After all of the analysis, the final results reflected an unambiguously good day for the ANC. The party won all six of the wards, although it could have easily lost up to two of its seats.
In ward 1, which is largely a rural ward in the north-west of the municipality, the ANC retained the seat it had won with 93% (DA 6%) in 2011. The party’s support fell to 82% as an independent candidate ate into the ANC’s share of the vote. Turnout fell from 66% to 45%.
Ward 4 was a hard-fought affair and the ANC almost lost the ward to a DA challenger. The party had won the ward in 2011 with 53% of the vote to the DA’s 41% (FF+ 4%, COPE and IRASA 1% each).
The ANC retained the ward with just 42% of the vote to the DA’s 40%. An independent candidate received the remaining 18% of the vote. The 299 votes that had separated the ANC from the DA in 2011 shrank to just 42 votes on Wednesday, and the DA will be disappointed by how closely it missed winning the ward.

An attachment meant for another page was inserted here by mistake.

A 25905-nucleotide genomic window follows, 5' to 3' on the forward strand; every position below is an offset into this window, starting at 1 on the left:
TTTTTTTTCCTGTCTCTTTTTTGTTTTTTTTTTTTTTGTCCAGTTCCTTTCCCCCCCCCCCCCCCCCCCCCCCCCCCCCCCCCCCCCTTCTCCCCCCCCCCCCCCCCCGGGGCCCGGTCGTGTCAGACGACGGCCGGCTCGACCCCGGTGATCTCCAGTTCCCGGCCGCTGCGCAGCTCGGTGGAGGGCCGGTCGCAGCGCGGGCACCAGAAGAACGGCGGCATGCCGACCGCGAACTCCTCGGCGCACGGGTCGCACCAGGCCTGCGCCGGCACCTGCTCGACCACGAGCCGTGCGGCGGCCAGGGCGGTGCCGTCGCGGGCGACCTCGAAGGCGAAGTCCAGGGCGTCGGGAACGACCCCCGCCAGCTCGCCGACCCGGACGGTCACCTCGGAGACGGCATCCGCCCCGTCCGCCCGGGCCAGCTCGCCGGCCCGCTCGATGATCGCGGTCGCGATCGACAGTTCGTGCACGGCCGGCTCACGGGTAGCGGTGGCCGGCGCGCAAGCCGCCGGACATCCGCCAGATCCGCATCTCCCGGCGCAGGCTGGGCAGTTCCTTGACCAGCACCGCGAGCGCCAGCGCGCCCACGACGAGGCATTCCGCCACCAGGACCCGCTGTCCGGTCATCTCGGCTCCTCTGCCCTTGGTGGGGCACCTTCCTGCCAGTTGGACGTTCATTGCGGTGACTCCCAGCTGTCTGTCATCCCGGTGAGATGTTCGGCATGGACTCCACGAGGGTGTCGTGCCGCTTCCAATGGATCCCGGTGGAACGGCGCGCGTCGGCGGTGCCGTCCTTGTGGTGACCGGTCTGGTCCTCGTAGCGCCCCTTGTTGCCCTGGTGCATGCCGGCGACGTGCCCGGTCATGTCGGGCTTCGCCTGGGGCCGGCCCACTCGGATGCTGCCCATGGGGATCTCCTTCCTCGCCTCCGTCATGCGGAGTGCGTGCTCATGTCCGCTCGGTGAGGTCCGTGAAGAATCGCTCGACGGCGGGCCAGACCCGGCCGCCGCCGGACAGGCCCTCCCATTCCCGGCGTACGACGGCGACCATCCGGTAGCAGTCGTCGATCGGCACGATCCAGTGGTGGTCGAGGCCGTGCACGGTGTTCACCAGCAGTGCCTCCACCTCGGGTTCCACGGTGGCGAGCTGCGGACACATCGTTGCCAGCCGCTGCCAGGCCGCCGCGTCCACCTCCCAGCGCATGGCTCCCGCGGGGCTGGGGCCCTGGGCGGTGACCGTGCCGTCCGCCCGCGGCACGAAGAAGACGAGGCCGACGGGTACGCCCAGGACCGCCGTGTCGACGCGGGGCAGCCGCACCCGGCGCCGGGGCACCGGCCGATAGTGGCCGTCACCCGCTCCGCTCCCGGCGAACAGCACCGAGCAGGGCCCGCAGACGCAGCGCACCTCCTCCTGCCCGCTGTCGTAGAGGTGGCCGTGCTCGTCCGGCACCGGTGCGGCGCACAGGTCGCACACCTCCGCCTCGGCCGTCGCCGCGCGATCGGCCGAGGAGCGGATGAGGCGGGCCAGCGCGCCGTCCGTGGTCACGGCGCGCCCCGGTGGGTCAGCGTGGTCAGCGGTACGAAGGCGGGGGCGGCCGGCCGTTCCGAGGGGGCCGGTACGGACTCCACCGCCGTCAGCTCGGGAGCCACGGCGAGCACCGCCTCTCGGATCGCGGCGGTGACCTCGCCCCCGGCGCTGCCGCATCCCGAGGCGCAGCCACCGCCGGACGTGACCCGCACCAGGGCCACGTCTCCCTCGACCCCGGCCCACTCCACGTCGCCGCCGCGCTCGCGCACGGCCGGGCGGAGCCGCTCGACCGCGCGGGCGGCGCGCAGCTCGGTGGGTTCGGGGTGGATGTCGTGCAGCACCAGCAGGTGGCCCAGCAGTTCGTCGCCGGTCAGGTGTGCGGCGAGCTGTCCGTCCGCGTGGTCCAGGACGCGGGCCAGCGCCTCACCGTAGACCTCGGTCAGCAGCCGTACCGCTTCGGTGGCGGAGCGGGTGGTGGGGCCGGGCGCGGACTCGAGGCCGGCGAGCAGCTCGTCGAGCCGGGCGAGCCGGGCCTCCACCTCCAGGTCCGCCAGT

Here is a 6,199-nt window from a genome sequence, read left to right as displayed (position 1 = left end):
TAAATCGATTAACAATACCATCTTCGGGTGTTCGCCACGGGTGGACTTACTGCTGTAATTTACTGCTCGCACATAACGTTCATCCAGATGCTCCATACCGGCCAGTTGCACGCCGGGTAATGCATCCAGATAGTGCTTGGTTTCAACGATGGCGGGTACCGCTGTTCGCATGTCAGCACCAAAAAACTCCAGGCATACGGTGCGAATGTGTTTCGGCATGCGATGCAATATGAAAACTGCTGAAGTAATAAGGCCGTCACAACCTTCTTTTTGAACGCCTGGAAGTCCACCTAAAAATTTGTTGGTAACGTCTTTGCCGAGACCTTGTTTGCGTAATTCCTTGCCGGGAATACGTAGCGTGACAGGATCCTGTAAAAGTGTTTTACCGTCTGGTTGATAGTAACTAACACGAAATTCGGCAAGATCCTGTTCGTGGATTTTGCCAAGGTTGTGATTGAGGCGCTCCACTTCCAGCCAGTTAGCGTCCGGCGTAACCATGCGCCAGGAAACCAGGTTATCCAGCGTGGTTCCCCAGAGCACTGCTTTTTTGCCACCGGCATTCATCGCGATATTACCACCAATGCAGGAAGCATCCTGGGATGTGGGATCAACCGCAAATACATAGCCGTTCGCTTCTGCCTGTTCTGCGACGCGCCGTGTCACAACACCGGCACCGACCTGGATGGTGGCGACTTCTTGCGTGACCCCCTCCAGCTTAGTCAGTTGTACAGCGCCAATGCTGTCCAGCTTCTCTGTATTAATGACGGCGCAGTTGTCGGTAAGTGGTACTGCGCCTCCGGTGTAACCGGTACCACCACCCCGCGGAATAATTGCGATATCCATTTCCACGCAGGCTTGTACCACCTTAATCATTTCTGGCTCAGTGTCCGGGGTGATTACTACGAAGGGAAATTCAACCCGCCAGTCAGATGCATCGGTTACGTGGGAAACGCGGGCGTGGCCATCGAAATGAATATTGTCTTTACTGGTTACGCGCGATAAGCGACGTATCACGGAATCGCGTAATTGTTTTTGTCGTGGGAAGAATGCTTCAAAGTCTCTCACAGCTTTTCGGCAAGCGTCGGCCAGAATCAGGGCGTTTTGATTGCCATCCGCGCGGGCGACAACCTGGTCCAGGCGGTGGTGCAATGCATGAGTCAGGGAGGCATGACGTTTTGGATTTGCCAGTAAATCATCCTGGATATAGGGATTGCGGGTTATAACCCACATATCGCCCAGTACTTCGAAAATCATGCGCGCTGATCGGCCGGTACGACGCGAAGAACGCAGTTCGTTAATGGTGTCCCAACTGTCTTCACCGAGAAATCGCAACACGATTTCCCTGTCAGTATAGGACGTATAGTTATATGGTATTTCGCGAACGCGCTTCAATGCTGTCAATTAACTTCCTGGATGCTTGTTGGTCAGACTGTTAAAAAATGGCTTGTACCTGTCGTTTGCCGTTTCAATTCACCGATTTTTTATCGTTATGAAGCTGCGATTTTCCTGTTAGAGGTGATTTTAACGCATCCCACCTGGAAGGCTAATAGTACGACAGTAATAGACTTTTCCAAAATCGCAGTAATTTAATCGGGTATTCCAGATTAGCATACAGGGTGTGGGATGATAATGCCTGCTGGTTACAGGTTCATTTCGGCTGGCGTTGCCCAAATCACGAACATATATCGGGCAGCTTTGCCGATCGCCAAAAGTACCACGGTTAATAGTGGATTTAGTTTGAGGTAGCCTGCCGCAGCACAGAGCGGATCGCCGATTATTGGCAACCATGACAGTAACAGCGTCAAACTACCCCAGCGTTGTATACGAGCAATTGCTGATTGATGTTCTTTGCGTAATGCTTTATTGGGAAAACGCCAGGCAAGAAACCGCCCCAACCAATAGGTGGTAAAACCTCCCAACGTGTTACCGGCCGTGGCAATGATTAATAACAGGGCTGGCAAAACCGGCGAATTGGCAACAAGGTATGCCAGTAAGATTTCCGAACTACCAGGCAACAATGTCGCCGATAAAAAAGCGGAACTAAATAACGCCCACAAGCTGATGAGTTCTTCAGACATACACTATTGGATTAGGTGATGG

The ANC retained ward 11 with a slightly reduced majority. The party had won the ward with 93% in 2011 (DA 4%, COPE 2%) and this share of the vote fell to 86% on Wednesday (independent 13%, PAC and UCDP 1%). Voter turnout fell from 62% to 40%.
Ward 12% was solidly defended by the ANC. The party won the seat in 2011 with 93% of the vote (DA 4%, COPE 3%) and retained the seat with 92% (independent 8%). Voter turnout fell from 65% to 43%.
Ward 13 was another ward where the opposition would have hoped for an upset that just didn’t come. The ANC won the ward with 59% in 2011 (DA 32%, COPE 7%). The party retained its seat with just 47% of the vote and would have been relieved that the DA (31%) and an independent (21%) split the vote between them.